Editor's Rating

9

Having a hit with “Without You”, the power-ballad that still out power-ballads all other power-ballads, had left Harry Nilsson in a uniquely enviable position of being a vastly talented singer songwriter who enjoyed his biggest hit singles with cover versions of material by other world-class songwriters. Oh and to sweeten the deal he didn’t even have to go through the treadmill of touring to achieve success, he just had to be an utterly brilliant songwriter. “Without You” had dragged its parent album, Nilsson Schmillson into the album charts in its wake and had cemented Harry Nilsson as a songwriter who regularly rubbed shoulders with his fellow musical glitterati, where he caused as much mayhem as he did mirth.

So what to do next? Churn out facsimilies of the power-ballad that had made him a household name? Hardly. As disarmingly diverse as Nilsson Schmilsson had been, it’s follow up would prove to be even more eclectic. History has seemingly dismissed Son of Schmilsson as the album equivalent of a B-Movie, something not helped by Nilsson dressing as Dracula on the cover. While Son of Schmilsson is effectively Nilsson and his A-list mates and various session musos sodding about over ten tracks and calling it an album, it’s a personal favourite of mine as it’s the sound of one of the great songwriters of his generation allowing himself free-reign to show off the breadth of his talents in a pressure-free environment, while having a great time and proving that you don’t have to take yourself too seriously to make great art.

The party kicks off with starts with uptempo rocker “Take 54”, a song resplendent with stinging guitar, some of the most glorious brass you’ll ever hear and the unforgettable line ‘I sang my balls off for you baby’. This is evidently the sound of a rock star having a bit of a laugh, and to its credit, it’s a tune that hasn’t aged a day, indeed, it’s a song that you could imagine Ben Folds performing a killer cover version of. It even ends with a tongue in cheek advert by Nilsson for his own record label. Yeah, maybe it wouldn’t have hurt for Nilsson to have taken himself slightly more seriously, but not by much.

Just when you think that the album is descending into profitless chicanery, Son of Schmilsson hits you with “Remember (Christmas)”, one of his sweetest piano ballads and a reminder exactly what a glorious voice Nilsson had for this kind of tune. However, just when you think he may be settling in for an album of singer-songwriter goodness, he hits you with “Joy”, an unforgettably togue-in-cheek country ballad, all pedal steel, with Nilsson himself giving a once in a career tribute to every male country-singer you’ve ever heard.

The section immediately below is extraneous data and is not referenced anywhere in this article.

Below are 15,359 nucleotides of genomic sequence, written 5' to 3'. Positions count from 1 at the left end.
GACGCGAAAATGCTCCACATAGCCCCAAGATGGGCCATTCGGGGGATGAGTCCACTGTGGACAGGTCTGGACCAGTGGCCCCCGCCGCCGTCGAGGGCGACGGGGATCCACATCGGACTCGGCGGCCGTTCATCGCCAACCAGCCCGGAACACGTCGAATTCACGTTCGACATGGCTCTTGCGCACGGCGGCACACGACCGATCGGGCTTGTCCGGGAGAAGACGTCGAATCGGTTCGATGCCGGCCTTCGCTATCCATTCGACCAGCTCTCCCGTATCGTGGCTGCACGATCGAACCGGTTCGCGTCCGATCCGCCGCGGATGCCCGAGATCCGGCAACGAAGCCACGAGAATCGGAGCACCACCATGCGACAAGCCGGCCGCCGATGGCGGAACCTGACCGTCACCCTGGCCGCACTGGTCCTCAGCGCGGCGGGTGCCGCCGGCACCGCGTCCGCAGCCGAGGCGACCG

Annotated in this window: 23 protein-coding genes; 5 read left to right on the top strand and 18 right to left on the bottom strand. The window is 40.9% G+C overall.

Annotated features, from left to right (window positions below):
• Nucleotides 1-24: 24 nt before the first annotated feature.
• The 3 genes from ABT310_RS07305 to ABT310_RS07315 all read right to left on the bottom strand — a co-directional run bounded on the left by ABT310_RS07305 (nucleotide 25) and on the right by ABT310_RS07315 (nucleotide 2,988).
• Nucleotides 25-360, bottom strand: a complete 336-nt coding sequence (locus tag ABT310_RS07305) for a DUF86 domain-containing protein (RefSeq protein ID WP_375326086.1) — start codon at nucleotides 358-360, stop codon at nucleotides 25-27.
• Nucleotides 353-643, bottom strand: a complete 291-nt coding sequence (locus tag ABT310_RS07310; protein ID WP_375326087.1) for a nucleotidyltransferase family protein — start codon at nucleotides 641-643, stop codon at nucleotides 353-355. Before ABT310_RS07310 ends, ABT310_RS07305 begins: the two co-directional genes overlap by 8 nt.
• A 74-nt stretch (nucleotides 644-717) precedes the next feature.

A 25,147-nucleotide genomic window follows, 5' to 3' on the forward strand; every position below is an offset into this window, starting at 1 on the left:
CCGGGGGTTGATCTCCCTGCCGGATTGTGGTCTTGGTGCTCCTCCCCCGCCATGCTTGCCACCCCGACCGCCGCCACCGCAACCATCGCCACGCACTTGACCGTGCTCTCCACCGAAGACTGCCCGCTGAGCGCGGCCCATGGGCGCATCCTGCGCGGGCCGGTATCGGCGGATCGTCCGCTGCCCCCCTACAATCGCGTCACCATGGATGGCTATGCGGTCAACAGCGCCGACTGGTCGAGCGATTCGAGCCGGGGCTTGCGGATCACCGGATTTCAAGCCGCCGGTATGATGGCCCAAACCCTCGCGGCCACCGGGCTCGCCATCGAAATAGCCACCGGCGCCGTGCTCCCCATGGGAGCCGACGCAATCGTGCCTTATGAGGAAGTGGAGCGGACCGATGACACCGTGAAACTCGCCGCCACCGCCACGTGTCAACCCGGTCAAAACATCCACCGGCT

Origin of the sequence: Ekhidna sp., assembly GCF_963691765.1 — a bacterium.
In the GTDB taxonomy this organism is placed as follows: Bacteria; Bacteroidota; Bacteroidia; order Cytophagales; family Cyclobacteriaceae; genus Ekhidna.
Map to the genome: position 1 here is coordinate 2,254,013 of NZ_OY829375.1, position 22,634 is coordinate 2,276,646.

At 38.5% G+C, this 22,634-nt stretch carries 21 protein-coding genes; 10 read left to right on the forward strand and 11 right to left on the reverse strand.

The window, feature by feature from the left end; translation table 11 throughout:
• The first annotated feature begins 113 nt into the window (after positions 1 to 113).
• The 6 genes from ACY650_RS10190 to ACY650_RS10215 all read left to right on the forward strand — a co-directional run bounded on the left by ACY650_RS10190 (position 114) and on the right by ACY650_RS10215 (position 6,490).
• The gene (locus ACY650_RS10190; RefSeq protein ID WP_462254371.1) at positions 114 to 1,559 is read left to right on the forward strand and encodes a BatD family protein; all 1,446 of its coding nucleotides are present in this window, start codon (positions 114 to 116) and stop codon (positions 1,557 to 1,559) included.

“Turn On Your Radio” is pure pop gold, backed up with Nicky Hopkins’ gentle piano and some beautifully understated guitar work from, of all people, Peter Frampton. It’s sometimes easy to forget just how good Nilsson was at the straight pop song, and you have to wonder quite why he didn’t take the easier career path of being a straight pop performer. The answer comes with ‘You’re Breaking My Heart”, an undeniably simple, yet fun, rocker which jut so happens to be one of the most disarmingly direct disasembling of a failed relationship. It’s a song which is often overlooked when considering his contribution to pop music, but for me, it’s one of my favourite Harry Nilsson songs.

The second half of Son of Schmillson opens with the glorious technicolour pop of “Spaceman”, which wears the influence of The Beatles so proudly that you start to question why the fab four didn’t stuff Sergeant Pepper’s Lonely Hearts Club Band with songs as good as this one. By this point in the album, it’s regular switches in style and pace are no longer surprising, but that doesn’t prevent the piano pop balladry of “The Lottery Song” thrilling you with its irresistable chorus. It’s at about this point you have to start asking yourself exactly why Nilsson’s adaptability isn’t more widely celebrated by the music industry. He deserves to be celebrated as one of the greatest creators of pop music of his generation, but instead he’s all too frequently disregarded as someone who didn’t fulfil his promise, when the truth is, he did, it’s just that he isn’t given credit for it.

As successful as “Without You” had been, you may have expected his next album to have been over-laden with cover versions. Infact Son of Schmilsson has just one cover version, the rock and roll tune “At My Front Door”. It’s not the album’s most vital track, but it’s an enjoyable tune, and that’s all it needs to be. “Ambush” finds Nilsson flirting with a sort of RnB rock sound. It’s the kind of sound that Joe Cocker’s Mad Dogs and Englishmen tour had popularised, but it’s also something that Nilsson and the rest of the band pull off with some panache.

Perhaps Son of Schmilsson’s most striking moment comes with “I’d Rather be Dead”, a fun ode to raging against the aging process, complete with a choir of pensioners lifting the chorus. In lesser hands it could have been a tasteless misfire, but it’s judged to perfection and it sounds like a great time was had by all concerned, and as such, it remains one of the most unique pop songs by anyone ever.

The album closes with the calypso-flavoured pop of “The Most Beautiful World in the World”, perhaps the only song in the history of popular music with a gargling solo. Again, it’s a song which could have fallen on it’s backside, but instead it’s saved by a killer chorus, Nilsson’s vocal talents and the production genius of Richard Parry, resulting in a suitably technicolour ending for the album. Sure, it’s a jokey ending, but hell, Son of Schmilsson is an album that reminds even the most hard-hearted of us that sometimes, just sometimes, we can abandon the pretence of being cool and just enjoy ourselves. This overlooked gem of an album is the perfect soundtrack to do just that.